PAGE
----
Widow calls on Government to improve southeast cardiac services

Waterford man Tom Power died while being transferred by ambulance to Cork

Bernadette Delaney and Thomas Power on their wedding day in September 2016

Bernadette Delaney and Thomas Power on their wedding day in September 2016

 

The widow of Waterford farmer Tom Power (40), who died when being transferred by ambulance from University Hospital Waterford to Cork, has urged the Government to improve cardiac services in the southeast.

Bernadette Power, who gave birth to the couple’s only child, Tom, in November, six months after the death of her husband, said she never thought when she married her husband in September 2016 that she would be attending his inquest less than two years later.

Ms Power sat through some harrowing evidence during the five-hour hearing at Cork City Coroner’s Court when she heard how her late husband had suffered a heart attack between three and seven days before he started complaining of chest pains on their farm in Co Waterford on June 18th, 2017.

She listened, surrounded by family and friends, as Assistant State Pathologist Dr Margaret Bolster told how Mr Power died following a rupture to his heart muscle several days after it had been weakened by the heart attack that he either had not noticed or had not reported.

Ms Power listened as Dr Ross Murphy, a consultant cardiologist at St Vincent’s who reviewed the case at the request of Cork City coroner Philip Comyn, revealed between 5 per cent and 10 per cent of people who have heart attacks show no symptoms of the event.

However, Mr Power’s heart attack weakened the muscle in his heart and left it vulnerable to rupture, and he suffered a huge 3cm rupture that would have necessitated immediate full open-heart surgery if he was to stand any chance of survival, Dr Murphy told the inquest.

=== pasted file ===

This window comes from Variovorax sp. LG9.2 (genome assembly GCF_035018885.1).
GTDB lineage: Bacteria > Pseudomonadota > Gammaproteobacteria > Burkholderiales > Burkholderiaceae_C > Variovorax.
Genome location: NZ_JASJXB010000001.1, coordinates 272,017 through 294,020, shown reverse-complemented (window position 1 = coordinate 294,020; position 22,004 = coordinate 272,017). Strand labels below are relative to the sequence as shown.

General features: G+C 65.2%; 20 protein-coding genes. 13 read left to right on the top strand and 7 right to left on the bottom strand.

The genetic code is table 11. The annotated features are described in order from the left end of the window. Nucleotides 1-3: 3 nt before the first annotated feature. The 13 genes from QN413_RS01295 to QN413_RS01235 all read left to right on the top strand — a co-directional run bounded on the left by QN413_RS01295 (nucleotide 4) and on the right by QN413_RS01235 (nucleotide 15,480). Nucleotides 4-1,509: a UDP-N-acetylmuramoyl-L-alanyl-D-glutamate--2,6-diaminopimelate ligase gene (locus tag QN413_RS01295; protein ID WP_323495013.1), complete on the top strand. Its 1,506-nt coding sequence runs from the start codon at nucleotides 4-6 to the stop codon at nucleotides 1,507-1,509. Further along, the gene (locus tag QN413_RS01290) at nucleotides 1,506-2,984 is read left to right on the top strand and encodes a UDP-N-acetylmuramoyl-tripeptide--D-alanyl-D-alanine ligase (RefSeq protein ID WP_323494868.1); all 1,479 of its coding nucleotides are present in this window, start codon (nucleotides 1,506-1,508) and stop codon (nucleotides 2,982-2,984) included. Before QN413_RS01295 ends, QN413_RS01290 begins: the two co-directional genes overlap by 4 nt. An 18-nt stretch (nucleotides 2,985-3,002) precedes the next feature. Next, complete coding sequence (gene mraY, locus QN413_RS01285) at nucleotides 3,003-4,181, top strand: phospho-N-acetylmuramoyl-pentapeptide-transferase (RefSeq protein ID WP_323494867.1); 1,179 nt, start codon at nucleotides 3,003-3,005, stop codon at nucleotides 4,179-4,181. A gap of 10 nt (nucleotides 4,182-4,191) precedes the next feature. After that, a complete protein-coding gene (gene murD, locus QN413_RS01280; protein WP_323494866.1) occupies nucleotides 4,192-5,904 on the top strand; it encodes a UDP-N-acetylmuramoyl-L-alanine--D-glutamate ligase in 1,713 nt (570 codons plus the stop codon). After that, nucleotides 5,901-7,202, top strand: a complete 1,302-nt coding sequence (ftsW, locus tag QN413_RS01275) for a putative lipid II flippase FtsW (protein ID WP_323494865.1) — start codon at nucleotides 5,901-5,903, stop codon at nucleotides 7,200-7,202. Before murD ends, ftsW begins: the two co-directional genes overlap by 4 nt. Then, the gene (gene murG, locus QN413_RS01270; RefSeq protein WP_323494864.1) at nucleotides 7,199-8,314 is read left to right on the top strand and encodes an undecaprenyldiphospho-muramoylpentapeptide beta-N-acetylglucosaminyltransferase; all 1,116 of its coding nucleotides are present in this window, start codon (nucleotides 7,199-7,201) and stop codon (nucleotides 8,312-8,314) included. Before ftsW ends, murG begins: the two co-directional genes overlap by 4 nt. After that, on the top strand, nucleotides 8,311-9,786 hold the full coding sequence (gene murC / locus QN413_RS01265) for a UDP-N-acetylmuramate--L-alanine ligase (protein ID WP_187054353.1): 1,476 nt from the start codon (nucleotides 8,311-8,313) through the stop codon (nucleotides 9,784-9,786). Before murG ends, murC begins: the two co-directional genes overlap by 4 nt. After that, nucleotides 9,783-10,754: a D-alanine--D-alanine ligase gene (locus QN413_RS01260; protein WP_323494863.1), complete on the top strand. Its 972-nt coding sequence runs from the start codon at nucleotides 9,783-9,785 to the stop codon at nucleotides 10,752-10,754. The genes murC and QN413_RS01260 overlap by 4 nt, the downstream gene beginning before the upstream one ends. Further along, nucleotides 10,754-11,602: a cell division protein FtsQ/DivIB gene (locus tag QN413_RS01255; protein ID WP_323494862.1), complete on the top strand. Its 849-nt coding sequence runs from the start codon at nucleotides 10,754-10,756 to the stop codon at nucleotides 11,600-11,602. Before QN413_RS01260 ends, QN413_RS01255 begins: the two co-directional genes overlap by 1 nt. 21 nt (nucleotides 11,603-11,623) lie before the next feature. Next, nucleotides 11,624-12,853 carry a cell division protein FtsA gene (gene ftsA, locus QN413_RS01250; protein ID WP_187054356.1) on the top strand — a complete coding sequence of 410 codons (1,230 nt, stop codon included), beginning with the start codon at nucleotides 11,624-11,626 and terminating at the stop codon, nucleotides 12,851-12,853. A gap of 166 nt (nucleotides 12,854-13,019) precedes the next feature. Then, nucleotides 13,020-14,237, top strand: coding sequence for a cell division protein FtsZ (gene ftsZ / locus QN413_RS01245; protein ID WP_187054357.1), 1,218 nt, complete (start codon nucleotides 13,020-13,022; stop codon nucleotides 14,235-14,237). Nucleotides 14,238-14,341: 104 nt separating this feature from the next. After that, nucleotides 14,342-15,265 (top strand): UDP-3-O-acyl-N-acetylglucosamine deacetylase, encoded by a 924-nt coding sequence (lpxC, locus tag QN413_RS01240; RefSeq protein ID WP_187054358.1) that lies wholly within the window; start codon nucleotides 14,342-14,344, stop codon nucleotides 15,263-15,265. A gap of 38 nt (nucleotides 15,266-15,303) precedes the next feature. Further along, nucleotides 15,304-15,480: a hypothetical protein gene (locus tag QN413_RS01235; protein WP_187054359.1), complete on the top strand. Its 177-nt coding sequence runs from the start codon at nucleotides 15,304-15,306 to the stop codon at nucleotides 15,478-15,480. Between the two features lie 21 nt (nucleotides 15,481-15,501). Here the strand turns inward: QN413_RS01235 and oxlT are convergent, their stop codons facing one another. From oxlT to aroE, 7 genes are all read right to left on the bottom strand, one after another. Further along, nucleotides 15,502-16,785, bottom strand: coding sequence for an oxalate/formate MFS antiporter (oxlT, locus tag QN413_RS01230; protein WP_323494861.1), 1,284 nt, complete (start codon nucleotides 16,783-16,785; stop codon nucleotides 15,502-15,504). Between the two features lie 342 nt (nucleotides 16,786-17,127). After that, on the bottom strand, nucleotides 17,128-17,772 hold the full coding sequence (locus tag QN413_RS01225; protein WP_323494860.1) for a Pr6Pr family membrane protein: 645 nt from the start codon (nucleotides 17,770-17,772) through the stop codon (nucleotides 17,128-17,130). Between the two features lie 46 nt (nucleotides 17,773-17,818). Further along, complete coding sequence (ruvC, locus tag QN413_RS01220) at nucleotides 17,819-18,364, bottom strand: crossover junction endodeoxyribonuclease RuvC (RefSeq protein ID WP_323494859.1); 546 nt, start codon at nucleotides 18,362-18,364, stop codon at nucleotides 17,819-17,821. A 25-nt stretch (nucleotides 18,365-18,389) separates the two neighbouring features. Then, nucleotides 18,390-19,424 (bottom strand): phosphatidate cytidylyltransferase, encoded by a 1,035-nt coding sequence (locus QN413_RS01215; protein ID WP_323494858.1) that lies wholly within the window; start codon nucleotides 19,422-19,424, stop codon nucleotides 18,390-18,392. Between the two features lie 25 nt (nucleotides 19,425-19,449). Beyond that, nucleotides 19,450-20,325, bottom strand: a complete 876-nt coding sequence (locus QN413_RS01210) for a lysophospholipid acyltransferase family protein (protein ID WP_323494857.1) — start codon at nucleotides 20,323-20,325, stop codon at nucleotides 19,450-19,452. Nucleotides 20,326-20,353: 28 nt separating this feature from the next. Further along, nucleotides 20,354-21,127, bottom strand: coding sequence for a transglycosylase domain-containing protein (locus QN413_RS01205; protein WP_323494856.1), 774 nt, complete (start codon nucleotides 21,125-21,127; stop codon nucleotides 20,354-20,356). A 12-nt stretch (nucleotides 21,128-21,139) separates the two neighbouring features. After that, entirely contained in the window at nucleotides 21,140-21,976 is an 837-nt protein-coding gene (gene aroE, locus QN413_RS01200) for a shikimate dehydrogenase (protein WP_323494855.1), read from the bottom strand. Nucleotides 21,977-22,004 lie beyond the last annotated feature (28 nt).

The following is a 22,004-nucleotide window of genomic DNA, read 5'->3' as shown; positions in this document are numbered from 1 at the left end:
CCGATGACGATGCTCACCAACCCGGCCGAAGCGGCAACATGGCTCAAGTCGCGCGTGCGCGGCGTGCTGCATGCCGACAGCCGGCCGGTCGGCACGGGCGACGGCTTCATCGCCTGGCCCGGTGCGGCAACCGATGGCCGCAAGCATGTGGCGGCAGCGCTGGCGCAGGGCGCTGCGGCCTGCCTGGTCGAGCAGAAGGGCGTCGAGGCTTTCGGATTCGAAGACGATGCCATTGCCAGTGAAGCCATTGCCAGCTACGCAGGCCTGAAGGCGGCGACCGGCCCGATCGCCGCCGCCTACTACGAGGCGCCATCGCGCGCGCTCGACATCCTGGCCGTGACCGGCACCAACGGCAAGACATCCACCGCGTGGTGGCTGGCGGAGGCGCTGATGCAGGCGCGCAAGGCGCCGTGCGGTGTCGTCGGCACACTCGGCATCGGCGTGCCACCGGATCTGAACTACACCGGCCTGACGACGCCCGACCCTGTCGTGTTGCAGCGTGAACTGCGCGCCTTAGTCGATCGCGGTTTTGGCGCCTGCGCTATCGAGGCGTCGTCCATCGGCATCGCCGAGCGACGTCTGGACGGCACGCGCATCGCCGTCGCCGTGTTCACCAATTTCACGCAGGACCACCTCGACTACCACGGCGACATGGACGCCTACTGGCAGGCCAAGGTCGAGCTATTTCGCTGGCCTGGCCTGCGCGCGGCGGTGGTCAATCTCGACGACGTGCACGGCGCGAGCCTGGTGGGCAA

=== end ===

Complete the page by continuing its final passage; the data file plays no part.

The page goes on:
The inquest heard Mr Power’s condition deteriorated while being transferred by ambulance from University Hospital Waterford (UHW) to Cork University Hospital (CUH) at around 12.45pm on Sunday, June 18th, 2017, because the cath lab in Waterford is only operational between 9am and 5pm from Monday to Friday.

Afterward Ms Power issued a statement that was read to the media by her solicitor, Gillian O’Mahony, in which she said she was “now relieved to know what caused my husband Tom’s death after many months of wondering”.

She thanked staff at UHW for their treatment of her late husband, and she also thanked them for the way they looked after her through her pregnancy and for the care they gave her son when he was born at the Ardkeen hospital on November 22nd.

Ms Power also thanked the staff at CUH for their courtesy and kindness when she arrived there, expecting Tom to follow on only for him to be pronounced dead shortly after arrival on the ambulance transfer from Waterford.

“To my family, friends and neighbours, both in Wexford and Waterford, I would like to say thank you for all your help and support you gave me after Tom died and which you continue to give me, The past year has been a very difficult time for me, and your support did not go unnoticed.”

She urged the Government to improve cardiac services in the southeast, and although medical experts had ruled out the lack of a second cath lab at UHW being a factor in her husband’s death, Ms Power urged the Government to provide such a facility to provide 24/7 cardiac cover.

Ms Power’s comments regarding cardiac services in the southeast were echoed by Mr Power’s parents, Michael and Eileen, and his sisters, Joan and Catherine, who said their son and brother was disadvantaged by the lack of proper cardiac services in Waterford

“He did not have access to a full cardiac centre - give this to the people of the southeast, it’s what they deserve and give it to them now,” said the Power family after the coroner extended his sympathies to them and to Ms Power.